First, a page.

Whether it’s the holidays, a birthday party, or just the weekend, there always seems to be a reason to celebrate. And when you go to a party, it can sometimes seem impossibly difficult to maintain discipline in your diet and nutrition. It’s all too easy to fall back into eating sugary snacks and junk food.
In this post I’m going to list a few of the foods that contain a lot more sugar than you might have realized. If you can watch out for them, you’ll be doing your health an enormous favor!
As I have discussed elsewhere, eating excess sugars can lead to Candida overgrowth, an imbalance in your gut flora that can weaken your immune system, play havoc with your digestion and lead to symptoms like fatigue, chronic yeast infections and more. The collective name for this group of symptoms, or syndrome, is Candida Related Complex.
You will note that many of these foods here are already on the foods to avoid list for Candida sufferers. However, it doesn’t hurt to go over them again! And if you are already on the road to recovery from Candida, you might be thinking about reintroducing a few foods that you previously avoided. You should steer clear of all the foods in this list, and instead try low sugar foods like blueberries, beans, pumpkin, or green apples.
1. Pasta Sauce
Your regular pasta sauce is likely to be loaded with natural and added sugars. For example Bertolli Marinara sauce contains 12 grams of sugars in a regular 1/2 cup portion (and most people would use two or three times that amount!).
Sugar will often be one of the top ingredients on the your jar of pasta sauce, but there are plenty of natural sugars in there too. Remember that the source of sugar is really not important – your body makes no real distinction between ‘natural’ and added sugars.
Making your own pasta sauce, without added sugars, is a much better option. These days you can also find some pasta sauce brands with no sugar added.such as Rao’s Marinara Pasta Sauce or Prego No Sugar Added Pasta Sauce. Check labels very carefully.
Plain, probiotic yogurt can be a great source of probiotic bacteria and incredibly useful for anyone with digestive problems. However, the vast majority of yogurts on the market are flavored and full of sugar. In fact, a typical flavored yogurt will have around 14 grams of added sugar in a six ounce container. Find a yogurt with live cultures and no added sugar, or better still make your own!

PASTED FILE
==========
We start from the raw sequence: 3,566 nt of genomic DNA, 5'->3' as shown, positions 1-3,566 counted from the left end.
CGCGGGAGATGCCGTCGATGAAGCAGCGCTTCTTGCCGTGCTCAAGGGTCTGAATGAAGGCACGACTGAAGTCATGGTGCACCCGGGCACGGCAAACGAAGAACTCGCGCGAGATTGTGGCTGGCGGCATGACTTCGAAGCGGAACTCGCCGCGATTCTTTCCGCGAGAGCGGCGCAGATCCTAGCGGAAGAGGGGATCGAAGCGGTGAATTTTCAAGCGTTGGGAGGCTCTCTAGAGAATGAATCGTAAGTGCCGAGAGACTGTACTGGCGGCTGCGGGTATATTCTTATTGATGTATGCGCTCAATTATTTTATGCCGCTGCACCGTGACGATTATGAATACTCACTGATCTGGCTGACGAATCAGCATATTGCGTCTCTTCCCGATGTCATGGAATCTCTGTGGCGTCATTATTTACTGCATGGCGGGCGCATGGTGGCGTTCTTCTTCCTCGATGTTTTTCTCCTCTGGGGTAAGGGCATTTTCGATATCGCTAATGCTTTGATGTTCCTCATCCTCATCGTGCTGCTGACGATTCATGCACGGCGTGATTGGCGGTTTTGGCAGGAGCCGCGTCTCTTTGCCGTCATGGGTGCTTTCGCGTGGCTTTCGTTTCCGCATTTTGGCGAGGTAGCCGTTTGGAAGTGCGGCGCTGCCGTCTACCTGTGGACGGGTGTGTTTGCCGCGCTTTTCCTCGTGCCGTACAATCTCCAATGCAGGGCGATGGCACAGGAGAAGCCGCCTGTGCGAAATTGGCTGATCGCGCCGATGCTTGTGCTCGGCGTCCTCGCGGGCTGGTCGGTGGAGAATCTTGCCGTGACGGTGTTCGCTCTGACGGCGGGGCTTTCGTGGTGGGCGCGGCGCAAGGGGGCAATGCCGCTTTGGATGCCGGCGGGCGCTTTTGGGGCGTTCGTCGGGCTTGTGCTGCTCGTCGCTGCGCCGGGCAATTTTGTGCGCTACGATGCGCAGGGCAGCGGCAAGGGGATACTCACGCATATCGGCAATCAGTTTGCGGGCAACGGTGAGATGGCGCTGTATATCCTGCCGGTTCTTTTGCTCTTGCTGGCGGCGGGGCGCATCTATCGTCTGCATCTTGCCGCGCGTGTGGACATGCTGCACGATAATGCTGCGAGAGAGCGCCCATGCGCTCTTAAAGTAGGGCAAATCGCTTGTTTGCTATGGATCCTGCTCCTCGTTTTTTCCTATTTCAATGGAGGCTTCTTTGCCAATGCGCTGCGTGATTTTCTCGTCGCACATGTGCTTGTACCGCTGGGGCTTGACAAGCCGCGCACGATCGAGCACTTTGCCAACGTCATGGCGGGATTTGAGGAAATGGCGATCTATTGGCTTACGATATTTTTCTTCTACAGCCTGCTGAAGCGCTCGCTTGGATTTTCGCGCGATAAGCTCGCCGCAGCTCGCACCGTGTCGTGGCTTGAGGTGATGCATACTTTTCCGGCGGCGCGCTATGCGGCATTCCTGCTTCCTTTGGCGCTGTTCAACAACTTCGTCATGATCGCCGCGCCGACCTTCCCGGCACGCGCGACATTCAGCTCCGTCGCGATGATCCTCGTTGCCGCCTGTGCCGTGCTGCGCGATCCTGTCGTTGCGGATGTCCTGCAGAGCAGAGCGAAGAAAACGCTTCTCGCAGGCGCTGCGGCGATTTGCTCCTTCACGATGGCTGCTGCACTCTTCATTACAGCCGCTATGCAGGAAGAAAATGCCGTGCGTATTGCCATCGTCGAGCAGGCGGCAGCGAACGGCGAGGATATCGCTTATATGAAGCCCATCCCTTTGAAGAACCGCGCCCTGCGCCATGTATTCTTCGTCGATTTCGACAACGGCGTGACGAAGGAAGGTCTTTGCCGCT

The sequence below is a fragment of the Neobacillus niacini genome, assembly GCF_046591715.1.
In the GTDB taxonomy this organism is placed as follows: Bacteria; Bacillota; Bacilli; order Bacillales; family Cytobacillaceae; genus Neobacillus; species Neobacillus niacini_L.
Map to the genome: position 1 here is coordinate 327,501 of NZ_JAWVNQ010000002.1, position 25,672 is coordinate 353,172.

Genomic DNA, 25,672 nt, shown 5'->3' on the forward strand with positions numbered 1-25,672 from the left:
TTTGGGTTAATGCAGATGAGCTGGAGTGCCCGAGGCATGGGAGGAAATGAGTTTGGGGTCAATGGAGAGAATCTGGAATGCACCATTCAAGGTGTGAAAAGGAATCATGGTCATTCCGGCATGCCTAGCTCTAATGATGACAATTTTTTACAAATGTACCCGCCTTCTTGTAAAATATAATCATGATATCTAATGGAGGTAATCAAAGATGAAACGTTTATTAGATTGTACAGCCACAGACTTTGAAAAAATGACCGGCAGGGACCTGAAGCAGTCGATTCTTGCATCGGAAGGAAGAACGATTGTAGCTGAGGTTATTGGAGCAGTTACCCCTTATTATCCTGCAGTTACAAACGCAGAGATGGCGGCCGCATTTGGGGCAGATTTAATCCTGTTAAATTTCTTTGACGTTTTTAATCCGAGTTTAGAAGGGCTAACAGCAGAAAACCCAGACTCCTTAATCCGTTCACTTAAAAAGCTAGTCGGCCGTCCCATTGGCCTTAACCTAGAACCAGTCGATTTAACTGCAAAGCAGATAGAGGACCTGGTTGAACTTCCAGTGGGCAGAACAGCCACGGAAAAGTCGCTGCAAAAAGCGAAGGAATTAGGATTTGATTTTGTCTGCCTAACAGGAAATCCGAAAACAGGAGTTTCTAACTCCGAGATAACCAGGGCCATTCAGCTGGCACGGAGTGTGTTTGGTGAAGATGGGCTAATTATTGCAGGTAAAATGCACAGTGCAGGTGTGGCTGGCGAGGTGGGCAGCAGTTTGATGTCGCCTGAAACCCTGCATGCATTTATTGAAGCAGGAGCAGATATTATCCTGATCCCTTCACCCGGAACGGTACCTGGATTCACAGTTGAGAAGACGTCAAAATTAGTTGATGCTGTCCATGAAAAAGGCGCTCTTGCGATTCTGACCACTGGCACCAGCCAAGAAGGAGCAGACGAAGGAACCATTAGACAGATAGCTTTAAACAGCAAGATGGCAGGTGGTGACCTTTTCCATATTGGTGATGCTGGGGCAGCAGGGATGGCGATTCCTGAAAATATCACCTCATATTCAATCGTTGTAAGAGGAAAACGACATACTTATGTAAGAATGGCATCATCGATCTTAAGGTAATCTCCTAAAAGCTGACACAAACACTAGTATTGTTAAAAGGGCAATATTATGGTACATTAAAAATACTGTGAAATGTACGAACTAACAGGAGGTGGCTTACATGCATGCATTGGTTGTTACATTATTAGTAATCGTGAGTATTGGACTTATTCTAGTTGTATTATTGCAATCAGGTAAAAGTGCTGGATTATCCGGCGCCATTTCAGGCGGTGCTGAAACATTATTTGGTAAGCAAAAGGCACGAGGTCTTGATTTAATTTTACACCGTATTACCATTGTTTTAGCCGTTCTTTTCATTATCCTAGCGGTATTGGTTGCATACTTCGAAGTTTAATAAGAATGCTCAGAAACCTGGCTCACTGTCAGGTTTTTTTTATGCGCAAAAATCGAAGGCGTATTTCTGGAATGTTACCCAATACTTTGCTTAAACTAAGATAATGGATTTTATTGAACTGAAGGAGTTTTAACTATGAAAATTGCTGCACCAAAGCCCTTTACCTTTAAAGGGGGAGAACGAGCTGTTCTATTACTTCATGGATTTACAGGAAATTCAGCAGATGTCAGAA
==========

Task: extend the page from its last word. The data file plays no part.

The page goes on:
All yogurts have a little sugar in them, even the plain probiotic ones, but in general the benefit of the probiotics outweighs the negative effects of the sugar. If you make your own yogurt, allowing it to ferment for longer will reduce the sugar content even more.
You might be surprised how much added sugar is in your crackers. Take Graham crackers as an example. These crackers have a grainy kind of taste that makes you think they are healthier than they are, but each serving actually contains 8 grams of added sugar.
Take a look at the ingredients and you’ll see sugar listed as the #3 ingredient, and molasses (a sweet byproduct of the sugar refining process) a little further down. In my Candida diet recipe book I have included a delicious cracker recipe that contains no added sugar.
Coleslaw is mostly vegetables so it has to be healthy, right? Wrong, unfortunately! Most coleslaw recipes, and almost certainly the coleslaws that you buy in the store, contain large amounts of added sugar. How much? Perhaps 14 grams of added sugar in a single cup of coleslaw.
Making a healthier coleslaw is certainly possible. Try mixing your veggies up with some plain probiotic yogurt along with a little lemon juice and garlic. It won’t taste as sweet as the coleslaw you’re used to, but it will be much, much healthier.
5. Breakfast Cereal
Walk along the cereal aisle in your local supermarket, and almost every packaged breakfast cereal that you see will contain large amounts of sugar. Look past all the healthy packaging – sugary cereals sell better, so that’s why your choices are so limited.